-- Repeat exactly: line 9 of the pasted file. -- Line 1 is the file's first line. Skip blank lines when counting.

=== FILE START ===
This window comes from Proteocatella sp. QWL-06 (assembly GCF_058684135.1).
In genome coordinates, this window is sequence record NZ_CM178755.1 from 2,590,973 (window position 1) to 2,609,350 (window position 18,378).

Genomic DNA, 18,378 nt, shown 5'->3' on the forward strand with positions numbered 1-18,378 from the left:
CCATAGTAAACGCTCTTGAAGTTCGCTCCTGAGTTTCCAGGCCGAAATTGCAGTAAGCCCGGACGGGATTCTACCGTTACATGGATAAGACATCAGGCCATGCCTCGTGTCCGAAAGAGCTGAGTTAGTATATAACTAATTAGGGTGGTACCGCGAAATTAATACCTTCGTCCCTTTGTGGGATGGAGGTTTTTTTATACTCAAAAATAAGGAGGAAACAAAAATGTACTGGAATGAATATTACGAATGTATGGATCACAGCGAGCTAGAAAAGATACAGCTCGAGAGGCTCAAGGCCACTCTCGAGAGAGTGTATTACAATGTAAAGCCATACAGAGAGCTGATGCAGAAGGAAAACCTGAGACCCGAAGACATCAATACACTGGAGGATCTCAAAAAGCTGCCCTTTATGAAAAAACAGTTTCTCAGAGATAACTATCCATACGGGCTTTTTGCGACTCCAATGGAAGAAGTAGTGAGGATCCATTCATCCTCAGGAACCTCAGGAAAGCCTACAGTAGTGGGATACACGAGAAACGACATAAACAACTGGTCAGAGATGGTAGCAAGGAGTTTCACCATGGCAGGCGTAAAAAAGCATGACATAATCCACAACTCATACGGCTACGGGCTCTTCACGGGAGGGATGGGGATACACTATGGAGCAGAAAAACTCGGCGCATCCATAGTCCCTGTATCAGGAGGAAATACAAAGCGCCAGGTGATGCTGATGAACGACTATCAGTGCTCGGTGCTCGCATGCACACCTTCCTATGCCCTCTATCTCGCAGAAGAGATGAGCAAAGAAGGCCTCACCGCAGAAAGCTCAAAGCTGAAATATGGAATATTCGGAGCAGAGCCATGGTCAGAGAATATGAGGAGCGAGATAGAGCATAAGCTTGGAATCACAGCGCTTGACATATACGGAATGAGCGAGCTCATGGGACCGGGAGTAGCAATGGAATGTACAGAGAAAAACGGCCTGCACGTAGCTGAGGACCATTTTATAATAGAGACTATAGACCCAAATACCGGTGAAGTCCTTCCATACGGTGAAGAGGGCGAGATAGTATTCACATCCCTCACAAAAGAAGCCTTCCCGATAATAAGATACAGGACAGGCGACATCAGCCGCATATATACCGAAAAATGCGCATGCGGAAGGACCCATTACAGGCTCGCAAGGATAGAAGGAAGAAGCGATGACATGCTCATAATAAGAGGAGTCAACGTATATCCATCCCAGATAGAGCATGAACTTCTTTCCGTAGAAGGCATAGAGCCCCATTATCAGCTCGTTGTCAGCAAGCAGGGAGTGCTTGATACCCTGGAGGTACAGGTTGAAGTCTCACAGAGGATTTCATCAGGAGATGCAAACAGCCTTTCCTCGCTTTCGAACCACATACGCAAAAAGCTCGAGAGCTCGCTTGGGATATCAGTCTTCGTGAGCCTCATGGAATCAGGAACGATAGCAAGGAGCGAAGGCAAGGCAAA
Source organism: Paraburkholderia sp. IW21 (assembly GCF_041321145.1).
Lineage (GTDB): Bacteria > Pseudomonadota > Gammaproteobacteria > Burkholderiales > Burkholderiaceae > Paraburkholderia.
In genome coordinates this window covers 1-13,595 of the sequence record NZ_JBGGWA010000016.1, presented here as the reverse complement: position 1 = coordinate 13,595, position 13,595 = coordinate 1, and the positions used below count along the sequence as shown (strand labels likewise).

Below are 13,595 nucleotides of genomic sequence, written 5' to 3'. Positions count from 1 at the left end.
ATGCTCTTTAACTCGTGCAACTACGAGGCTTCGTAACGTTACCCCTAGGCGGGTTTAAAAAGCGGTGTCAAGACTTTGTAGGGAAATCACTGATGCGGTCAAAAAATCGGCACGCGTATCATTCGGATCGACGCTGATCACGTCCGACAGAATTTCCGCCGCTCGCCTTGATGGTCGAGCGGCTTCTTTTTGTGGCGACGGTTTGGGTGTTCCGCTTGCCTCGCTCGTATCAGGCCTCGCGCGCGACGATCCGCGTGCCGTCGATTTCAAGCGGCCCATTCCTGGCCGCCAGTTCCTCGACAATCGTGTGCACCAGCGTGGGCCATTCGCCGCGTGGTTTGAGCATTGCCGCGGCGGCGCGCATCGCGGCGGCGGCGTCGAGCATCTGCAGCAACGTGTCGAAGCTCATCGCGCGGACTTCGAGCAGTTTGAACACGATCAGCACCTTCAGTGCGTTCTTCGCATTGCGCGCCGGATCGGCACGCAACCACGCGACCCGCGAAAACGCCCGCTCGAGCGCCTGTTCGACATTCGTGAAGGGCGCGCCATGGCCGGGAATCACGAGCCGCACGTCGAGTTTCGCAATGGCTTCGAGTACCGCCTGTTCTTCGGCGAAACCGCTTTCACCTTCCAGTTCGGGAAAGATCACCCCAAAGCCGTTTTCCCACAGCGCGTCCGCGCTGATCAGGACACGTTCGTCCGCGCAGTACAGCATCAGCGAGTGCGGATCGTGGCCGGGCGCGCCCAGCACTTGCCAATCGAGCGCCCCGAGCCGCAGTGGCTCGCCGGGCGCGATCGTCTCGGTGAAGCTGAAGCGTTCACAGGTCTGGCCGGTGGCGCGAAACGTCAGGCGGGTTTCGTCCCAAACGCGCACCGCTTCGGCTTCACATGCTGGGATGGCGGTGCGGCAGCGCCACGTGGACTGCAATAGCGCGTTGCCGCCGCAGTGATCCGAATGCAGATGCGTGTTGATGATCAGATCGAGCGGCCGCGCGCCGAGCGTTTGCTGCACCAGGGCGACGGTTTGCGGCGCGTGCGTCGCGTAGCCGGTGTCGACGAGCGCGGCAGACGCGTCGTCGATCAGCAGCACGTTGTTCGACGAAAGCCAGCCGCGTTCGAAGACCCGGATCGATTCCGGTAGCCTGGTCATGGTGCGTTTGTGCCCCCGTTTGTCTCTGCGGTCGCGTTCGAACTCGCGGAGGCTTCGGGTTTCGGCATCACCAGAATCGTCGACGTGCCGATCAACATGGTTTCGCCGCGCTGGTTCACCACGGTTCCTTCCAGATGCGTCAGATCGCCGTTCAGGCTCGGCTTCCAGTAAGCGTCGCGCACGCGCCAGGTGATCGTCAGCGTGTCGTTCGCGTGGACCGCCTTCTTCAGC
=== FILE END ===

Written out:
ATGCTCTTTAACTCGTGCAACTACGAGGCTTCGTAACGTTACCCCTAGGCGGGTTTAAAAAGCGGTGTCAAGACTTTGTAGGGAAATCACTGATGCGGTCAAAAAATCGGCACGCGTATCATTCGGATCGACGCTGATCACGTCCGACAGAATTTCCGCCGCTCGCCTTGATGGTCGAGCGGCTTCTTTTTGTGGCGACGGTTTGGGTGTTCCGCTTGCCTCGCTCGTATCAGGCCTCGCGCGCGACGATCCGCGTGCCGTCGATTTCAAGCGGCCCATTCCTGGCCGCCAGTTCCTCGACAATCGTGTGCACCAGCGTGGGCCATTCGCCGCGTGGTTTGAGCATTGCCGCGGCGGCGCGCATCGCGGCGGCGGCGTCGAGCATCTGCAGCAACGTGTCGAAGCTCATCGCGCGGACTTCGAGCAGTTTGAACACGATCAGCACCTTCAGTGCGTTCTTCGCATTGCGCGCCGGATCGGCACGCAACCACGCGACCCGCGAAAACGCCCGCTCGAGCGCCTGTTCGACATTCGTGAAGGGCGCGCCATGGCCGGGAATCACGAGCCGCACGTCGAGTTTCGCAATGGCTTCGAGTACCGCCTGTTCTTCGGCGAAACCGCTTTCACCTTCCAGTTCGGGAAAGATCACCCCAAAGCCGTTTTCCCACAGCGCGTCCGCGCTGATCAGGACACGTTCGTCCGCGCAGTACAGCATCAGCGAGTGCGGATCGTGGCCGGGCGCGCCCAGCACTTGCCAATCGAGCGCCCCGAGCCGCAGTGGCTCGCCGGGCGCGATCGTCTCGGTGAAGCTGAAGCGTTCACAGGTCTGGCCGGTGGCGCGAAACGTCAGGCGGGTTTCGTCCCAAACGCGCACCGCTTCGGCTTCACATGCTGGGATGGCGGTGCGGCAGCGCCACGTGGACTGCAATAGCGCGTTGCCGCCGCAGTGATCCGAATGCAGATGCGTGTTGATGATCAGATCGAGCGGCCGCGCGCCGAGCGTTTGCTGCACCAGGGCGACGGTTTGCGGCGCGTGCGTCGCGTAGCCGGTGTCGACGAGCGCGGCAGACGCGTCGTCGATCAGCAGCACGTTGTTCGACGAAAGCCAGCCGCGTTCGAAGACCCGGATCGATTCCGGTAGCCTGGTCATGGTGCGTTTGTGCCCCCGTTTGTCTCTGCGGTCGCGTTCGAACTCGCGGAGGCTTCGGGTTTCGGCATCACCAGAATCGTCGACGTGCCGATCAACATGGTTTCGCCGCGCTGGTTCACCACGGTTCCTTCCAGATGCGTCAGATCGCCGTTCAGGCTCGGCTTCCAGTAAGCGTCGCGCACGCGCCAGGTGATCGTCAGCGTGTCGTTCGCGTGGACCGCCTTCTTCAGC